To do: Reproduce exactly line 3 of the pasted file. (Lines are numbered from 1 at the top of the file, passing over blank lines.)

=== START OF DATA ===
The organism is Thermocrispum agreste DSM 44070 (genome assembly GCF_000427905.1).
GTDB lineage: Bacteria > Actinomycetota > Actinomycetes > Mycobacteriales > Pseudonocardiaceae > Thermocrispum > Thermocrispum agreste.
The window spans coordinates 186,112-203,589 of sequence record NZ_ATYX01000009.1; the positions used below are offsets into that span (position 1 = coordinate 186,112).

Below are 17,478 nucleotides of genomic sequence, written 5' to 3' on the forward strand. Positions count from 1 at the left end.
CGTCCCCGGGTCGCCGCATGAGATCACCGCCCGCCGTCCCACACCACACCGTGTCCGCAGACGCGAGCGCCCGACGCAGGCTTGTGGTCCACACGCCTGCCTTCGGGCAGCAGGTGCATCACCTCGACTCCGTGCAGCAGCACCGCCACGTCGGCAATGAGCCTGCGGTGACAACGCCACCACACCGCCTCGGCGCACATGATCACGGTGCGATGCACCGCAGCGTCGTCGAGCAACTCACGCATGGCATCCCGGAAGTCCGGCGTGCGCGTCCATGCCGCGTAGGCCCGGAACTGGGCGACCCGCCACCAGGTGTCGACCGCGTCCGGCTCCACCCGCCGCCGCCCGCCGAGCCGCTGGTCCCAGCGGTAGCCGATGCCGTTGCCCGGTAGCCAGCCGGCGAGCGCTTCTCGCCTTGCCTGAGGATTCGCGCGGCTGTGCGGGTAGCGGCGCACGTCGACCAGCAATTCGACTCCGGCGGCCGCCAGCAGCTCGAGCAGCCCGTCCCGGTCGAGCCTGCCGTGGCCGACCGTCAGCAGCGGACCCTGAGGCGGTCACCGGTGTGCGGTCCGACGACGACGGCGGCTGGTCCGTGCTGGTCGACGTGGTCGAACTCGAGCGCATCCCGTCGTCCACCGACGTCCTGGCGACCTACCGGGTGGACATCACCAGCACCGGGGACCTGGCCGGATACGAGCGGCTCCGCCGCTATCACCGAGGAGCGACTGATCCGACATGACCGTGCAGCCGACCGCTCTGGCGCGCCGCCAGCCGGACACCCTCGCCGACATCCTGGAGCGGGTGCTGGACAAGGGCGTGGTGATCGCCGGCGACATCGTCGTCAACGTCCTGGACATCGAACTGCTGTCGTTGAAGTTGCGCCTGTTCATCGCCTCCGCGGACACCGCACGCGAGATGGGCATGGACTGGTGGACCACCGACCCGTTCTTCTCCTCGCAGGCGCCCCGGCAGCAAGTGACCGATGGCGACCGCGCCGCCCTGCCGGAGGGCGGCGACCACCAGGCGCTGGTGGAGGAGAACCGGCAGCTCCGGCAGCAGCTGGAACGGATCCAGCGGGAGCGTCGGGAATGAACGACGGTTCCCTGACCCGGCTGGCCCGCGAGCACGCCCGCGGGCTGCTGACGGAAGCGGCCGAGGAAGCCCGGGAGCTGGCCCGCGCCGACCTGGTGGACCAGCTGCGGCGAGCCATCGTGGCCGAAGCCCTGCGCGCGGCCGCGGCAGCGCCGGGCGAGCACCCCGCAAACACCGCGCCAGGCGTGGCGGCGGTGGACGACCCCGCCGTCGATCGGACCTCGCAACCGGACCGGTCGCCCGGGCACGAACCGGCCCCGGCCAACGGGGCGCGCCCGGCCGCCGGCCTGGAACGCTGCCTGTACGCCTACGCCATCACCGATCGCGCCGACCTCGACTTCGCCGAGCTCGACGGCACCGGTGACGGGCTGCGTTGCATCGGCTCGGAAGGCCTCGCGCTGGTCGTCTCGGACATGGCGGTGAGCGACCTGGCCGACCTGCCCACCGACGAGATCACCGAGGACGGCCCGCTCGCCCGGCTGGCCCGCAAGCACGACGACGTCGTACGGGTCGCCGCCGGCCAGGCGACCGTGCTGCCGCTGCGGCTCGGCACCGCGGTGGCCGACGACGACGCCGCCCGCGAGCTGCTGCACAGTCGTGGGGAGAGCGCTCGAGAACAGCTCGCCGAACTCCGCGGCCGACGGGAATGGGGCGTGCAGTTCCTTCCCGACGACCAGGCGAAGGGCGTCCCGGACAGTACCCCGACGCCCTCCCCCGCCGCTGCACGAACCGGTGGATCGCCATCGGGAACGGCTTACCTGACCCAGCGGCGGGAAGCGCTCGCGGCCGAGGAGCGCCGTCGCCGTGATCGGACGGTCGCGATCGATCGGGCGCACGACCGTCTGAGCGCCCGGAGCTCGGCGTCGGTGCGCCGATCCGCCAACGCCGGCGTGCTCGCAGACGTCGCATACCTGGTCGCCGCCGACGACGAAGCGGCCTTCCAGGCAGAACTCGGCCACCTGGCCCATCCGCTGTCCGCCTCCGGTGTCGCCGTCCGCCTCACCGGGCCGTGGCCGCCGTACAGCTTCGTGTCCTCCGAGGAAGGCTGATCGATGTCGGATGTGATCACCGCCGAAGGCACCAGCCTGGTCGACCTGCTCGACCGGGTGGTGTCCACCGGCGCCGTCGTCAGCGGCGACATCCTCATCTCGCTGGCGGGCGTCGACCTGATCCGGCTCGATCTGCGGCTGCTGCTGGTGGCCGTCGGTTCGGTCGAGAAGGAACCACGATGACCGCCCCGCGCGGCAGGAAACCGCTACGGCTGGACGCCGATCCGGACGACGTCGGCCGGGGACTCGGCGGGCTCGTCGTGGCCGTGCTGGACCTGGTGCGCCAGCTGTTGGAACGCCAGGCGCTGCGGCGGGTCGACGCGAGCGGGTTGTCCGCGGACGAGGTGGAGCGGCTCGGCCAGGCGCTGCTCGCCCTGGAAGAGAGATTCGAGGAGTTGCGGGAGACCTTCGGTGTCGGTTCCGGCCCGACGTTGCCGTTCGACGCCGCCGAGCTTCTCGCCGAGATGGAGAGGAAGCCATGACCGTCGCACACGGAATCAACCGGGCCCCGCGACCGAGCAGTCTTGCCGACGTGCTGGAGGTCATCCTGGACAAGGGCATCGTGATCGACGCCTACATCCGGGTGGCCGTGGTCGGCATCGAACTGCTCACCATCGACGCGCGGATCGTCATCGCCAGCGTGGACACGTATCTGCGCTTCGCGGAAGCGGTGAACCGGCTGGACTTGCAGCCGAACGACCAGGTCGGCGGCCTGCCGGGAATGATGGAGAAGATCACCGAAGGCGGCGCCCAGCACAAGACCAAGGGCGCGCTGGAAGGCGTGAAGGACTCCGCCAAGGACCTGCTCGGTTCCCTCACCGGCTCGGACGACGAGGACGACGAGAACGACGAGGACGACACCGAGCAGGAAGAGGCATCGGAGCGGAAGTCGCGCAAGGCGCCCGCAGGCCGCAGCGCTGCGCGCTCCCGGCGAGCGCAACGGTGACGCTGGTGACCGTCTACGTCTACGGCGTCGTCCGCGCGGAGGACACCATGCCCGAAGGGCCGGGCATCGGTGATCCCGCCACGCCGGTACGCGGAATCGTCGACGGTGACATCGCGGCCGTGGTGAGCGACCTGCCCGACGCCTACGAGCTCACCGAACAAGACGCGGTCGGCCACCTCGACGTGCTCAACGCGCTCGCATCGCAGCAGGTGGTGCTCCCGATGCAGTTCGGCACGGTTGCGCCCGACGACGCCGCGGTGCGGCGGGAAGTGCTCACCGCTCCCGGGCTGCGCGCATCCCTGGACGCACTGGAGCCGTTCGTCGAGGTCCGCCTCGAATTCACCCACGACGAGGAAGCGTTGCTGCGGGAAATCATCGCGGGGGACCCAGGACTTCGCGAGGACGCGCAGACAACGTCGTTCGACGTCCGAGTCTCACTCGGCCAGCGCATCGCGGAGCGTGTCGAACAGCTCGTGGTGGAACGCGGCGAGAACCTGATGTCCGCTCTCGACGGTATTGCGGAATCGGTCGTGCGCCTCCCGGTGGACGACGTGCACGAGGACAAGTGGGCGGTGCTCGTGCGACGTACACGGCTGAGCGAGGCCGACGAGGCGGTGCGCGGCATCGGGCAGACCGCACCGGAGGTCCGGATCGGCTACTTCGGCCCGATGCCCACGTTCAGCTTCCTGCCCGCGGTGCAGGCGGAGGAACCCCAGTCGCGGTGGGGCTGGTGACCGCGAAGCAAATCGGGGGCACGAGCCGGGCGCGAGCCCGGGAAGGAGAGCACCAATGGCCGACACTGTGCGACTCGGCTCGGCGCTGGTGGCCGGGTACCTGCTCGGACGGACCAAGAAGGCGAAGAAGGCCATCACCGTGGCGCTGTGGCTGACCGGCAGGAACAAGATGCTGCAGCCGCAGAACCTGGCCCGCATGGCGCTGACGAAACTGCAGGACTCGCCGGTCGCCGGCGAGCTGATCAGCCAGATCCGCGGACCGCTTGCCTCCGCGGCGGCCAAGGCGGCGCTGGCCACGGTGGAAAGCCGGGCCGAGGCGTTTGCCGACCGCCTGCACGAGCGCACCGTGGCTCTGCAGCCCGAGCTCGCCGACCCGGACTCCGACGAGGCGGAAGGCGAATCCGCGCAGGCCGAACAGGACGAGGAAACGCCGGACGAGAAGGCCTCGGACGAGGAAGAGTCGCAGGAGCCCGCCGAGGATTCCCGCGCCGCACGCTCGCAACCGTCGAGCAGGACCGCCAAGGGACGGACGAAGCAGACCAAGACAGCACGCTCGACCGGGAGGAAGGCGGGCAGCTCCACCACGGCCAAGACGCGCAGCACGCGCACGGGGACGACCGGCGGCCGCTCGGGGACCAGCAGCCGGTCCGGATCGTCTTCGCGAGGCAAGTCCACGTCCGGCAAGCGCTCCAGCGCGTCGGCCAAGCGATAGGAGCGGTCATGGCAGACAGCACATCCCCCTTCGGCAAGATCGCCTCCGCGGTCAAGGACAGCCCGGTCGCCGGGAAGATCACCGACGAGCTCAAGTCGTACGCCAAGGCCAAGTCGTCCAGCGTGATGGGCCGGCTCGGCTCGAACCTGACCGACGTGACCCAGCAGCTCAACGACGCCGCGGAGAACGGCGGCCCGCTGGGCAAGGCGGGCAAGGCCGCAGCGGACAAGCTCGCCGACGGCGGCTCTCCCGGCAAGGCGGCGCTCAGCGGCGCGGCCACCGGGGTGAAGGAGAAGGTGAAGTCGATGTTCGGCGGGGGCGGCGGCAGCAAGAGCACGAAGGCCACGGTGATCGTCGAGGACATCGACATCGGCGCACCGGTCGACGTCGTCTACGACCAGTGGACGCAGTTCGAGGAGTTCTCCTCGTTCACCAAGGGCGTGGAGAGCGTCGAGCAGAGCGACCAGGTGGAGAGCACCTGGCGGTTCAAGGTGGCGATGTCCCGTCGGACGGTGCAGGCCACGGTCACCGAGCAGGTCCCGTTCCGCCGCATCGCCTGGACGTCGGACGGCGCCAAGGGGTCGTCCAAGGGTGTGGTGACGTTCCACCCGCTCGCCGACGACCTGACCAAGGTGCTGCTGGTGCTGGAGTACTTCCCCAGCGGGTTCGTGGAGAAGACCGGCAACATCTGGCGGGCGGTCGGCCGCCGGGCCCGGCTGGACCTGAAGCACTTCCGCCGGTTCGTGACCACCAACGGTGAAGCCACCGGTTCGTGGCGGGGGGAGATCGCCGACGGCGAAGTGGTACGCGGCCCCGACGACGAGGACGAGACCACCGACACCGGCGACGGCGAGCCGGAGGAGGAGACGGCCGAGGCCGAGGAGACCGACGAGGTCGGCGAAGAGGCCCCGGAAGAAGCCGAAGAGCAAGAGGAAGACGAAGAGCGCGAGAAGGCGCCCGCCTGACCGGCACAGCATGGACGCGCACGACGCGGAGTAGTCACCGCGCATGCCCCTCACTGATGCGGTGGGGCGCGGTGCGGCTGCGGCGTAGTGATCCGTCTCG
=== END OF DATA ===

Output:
The window spans coordinates 186,112-203,589 of sequence record NZ_ATYX01000009.1; the positions used below are offsets into that span (position 1 = coordinate 186,112).